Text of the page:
Wednesday Comics Thursdays - Looking at #2

Wednesday Comics Thursdays

Deadman from Wednesday Comics #2

Welcome to our own little miniseries: For the next twelve weeks, give or take, we’ll be covering DC Comics’ ambitious anthology broadsheet project with recaps, our opinions and invariably geeky asides. We’d also love to hear from you on what you think of the project and what you’d like to see this column cover. First, stop over and check out our colleague David Pepose’s recap of issue one and then sit back, pour a cuppa joe and unfold that newspaper.

Batman (Brian Azzarello and Eduardo Risso) leads off each week, and it’s easy to see why: Azzarello is at the top of his game, spinning a deceptively simple tale of lust and death. Risso’s moody, stark visuals are a perfect foil, plunging Bruce Wayne into the arms of a mysterious blonde in what has to be a record low number of panels. It’s noir, and it’s nasty. It’s also pretty great.

The two best strips, however, are found inside the fold: Those would be Dave Gibbons and Ryan Sook’s brilliant riff on Prince Valiant with Kamandi; and Kurt Busiek and Joe Quinones’ “New Frontier” Green Lantern.

Sook and Gibbons’ Kamandi is the most complete newspaper-style strip of the entire anthology. Yes, it’s a direct channeling of both Hal Foster and Chicago artist Gary Gianni (who is doing current duty on the good Prince) but the duo is doing some mining because it clearly works. Sook’s layouts and stunning horizontal panels are right out of the Foster/John Cullen Murphy playbook, and they make this tale of a post- apocalyptic wasteland populated by talking animals seem downright vintage. Gibbons wisely keeps up the trope by placing the dialogue in the narrative, and his touch is almost ethereal. If nothing else, this strip is proof that those old newspaper guys knew what they were doing.

By contrast, Quinones and Busiek’s Green Lantern is aggressively modern, with rounded forms and gleeful colouring that makes the needle-nosed Hal Jordan pop off the page. Quinones’ characters are pleasingly lumpy and rumpled, and his clever little touches — like the wilting ficus in a shabby TV studio and the pointy helmets on his Russian “jetmen” — are the closest thing I’ve seen yet to a Pixar movie on paper. (No offense meant to Mark Waid’s Boom Studios.)

Other strips are still finding their feet: John Arcudi and Lee Bermejo’s Superman feels, well, wimpy. This is considering despite Bermejo’s muscle-bound artwork, Arcudi’s clipped dialogue and the moody colouring. Deadman (by Dave Bullock and Vinton Heuck) hasn’t hit its stride despite some fine (and Darwyn Cooke-esque) visual flourishes this time out. And Neil Gaiman and Mike Allred’s Metamorpho looks glorious, but is off to a bit of a plodding start, with a too-cute-by half mock “ad” running across the bottom of this week’s issue.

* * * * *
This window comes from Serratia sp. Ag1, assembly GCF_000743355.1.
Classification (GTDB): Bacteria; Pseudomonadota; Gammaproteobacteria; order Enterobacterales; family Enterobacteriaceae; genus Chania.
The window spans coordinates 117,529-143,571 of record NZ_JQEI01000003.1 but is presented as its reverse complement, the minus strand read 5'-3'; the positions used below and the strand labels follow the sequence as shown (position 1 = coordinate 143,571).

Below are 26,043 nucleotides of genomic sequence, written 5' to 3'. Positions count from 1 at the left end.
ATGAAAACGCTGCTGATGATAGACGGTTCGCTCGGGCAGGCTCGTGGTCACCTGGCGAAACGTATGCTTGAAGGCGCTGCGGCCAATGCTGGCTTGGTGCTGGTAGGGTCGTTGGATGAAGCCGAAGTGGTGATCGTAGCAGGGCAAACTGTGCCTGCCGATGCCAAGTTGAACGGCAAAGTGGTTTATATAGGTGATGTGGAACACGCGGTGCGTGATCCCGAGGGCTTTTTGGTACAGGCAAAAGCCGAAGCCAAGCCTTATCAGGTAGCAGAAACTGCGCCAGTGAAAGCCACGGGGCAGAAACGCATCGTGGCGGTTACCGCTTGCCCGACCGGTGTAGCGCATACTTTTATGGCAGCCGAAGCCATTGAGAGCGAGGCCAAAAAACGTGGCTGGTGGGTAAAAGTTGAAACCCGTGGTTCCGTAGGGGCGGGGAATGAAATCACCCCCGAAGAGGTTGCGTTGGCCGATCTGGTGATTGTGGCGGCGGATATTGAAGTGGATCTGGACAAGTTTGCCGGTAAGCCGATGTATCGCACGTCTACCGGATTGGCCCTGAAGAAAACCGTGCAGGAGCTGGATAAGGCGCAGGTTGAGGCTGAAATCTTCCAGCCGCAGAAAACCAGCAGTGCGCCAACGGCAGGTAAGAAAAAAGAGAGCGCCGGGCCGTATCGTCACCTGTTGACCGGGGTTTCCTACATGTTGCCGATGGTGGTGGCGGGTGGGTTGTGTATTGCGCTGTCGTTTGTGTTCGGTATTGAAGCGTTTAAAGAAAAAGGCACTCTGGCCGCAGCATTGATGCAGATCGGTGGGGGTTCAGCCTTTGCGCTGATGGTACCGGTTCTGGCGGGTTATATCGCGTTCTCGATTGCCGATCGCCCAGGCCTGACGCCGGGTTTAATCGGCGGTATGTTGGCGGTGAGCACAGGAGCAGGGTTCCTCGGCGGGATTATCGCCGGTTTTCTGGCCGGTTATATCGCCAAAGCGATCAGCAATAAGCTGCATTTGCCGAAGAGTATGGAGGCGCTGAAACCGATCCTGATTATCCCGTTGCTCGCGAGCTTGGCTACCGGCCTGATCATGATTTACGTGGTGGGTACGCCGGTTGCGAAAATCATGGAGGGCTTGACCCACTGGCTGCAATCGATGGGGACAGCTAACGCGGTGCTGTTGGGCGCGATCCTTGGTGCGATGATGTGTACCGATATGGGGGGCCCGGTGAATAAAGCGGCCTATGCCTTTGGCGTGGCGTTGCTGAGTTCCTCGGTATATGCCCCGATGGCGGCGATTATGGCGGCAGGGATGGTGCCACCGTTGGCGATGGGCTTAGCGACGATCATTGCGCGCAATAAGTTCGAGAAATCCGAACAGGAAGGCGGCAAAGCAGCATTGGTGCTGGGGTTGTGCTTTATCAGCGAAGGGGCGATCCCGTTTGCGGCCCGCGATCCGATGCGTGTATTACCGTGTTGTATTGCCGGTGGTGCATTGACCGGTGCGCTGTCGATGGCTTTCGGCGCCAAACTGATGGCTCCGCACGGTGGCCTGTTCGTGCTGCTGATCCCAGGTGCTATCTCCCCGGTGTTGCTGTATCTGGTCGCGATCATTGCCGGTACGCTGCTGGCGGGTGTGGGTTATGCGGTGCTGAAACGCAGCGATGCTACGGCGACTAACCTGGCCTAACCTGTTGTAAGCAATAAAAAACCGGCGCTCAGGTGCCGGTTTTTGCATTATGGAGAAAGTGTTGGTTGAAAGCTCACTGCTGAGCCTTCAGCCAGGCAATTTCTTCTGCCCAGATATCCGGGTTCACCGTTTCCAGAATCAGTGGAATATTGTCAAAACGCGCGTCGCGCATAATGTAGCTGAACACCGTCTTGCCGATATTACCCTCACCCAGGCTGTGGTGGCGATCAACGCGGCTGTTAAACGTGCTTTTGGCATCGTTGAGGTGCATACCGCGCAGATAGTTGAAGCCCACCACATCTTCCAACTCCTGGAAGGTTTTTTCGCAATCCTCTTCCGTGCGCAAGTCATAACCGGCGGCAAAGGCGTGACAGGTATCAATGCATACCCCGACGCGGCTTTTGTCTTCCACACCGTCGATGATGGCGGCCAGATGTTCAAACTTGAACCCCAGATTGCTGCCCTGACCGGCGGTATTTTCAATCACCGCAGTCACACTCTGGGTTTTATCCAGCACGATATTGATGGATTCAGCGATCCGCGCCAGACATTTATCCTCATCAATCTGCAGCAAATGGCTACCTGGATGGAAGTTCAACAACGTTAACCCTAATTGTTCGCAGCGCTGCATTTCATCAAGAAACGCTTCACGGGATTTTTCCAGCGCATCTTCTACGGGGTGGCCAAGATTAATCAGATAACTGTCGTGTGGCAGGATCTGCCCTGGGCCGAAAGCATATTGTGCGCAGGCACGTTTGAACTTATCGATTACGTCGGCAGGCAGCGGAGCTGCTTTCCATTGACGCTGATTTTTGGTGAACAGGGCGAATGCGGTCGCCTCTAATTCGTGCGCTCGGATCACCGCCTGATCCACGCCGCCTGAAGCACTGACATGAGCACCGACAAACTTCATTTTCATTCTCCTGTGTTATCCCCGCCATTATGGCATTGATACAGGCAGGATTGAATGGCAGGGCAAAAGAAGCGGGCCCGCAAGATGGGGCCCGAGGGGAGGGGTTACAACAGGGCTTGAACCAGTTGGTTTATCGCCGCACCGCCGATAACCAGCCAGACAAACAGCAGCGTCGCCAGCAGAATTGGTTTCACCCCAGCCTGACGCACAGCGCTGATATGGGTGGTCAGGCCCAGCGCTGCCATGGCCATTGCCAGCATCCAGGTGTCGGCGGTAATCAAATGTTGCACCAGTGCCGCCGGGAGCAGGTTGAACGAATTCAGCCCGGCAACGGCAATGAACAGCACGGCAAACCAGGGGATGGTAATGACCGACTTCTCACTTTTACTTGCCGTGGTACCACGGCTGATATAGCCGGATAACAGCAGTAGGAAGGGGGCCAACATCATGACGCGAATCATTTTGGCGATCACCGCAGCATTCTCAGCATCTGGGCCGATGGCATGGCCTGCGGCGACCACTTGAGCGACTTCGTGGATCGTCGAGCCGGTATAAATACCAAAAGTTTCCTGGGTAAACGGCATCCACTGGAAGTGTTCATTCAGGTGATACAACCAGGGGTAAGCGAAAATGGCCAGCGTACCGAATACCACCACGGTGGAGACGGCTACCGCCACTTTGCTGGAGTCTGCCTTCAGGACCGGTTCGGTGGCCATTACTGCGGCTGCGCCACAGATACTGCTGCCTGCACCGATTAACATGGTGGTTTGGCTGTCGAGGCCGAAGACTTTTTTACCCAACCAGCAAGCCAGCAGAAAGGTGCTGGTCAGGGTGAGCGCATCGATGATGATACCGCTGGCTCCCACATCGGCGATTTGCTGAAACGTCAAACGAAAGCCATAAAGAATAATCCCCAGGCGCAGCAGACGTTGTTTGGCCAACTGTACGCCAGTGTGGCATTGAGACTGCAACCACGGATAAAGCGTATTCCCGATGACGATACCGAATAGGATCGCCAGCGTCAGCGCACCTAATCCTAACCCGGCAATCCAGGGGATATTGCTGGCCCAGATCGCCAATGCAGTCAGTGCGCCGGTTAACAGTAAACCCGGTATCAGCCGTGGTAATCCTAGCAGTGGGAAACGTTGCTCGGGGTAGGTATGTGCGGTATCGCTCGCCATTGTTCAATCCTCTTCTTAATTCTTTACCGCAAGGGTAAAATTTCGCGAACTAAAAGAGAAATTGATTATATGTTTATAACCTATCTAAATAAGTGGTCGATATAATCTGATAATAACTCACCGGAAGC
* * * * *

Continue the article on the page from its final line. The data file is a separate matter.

There are several strips that are just good, clean fun: Who could fail to be charmed by Amanda Conner’s darling Supergirl? The Brooklyn Bombshell may be the best at drawing faces in comics at the moment, specializing as she does in mugs that are perplexed, flummoxed, and embarrassed. And who doesn’t love Jose-Garcia Lopez and Kevin Knowlan’s Metal Men? (Hint: Possibly not the guy with the trenchcoat and hat, seen in silhouette in weeks one and two…) How about Karl Kerschl and Brendan Fletcher’s Flash, which offers up a loopy riff on Mary Worth and Judge Parker each week with the strip-in-a-strip that is Iris West?

And, invariably, there a couple of strips that are ill-served by the format as well: Eddie Berganza and Sean Galloway’s Teen Titans might be enjoyable, but the colouring is so light that it’s difficult to read; to these eyes, it seems washed-out. (The same problem afflicted Paul Pope’s wild Strange Adventures strip last week, but it seems to have been fixed this week.) And, Ben Caldwell’s intricate Wonder Woman is just too busy and murky. Maybe younger eyes can make heads or tales of it, but I cannot. Colouring also drags down Walt Simonson and Brian Stelfreeze’s The Demon and Catwoman, drowning Stelfreeze’s sharp spot blacks in unflattering purple.

But then there’s the simple, clean stuff that just plain knocks your socks off. That would be the one-two closing punch of the Kuberts’ Sgt. Rock and Kyle Baker’s Hawkman. Both are mannered, stylish, and deceptively simple. And both would be worth the price of the Sunday paper by themselves. Note to dying newspapers: You could do far worse than serializing this stuff.

Geek Notes: Eagle-eyed readers will note that Adam Strange is on “Ragathann,” reflecting the post Final Crisis amalgam of Rann and Thanagar. Of course, Hawkman’s having none of that, noting in his own strip that he comes from Thanagar. So there!

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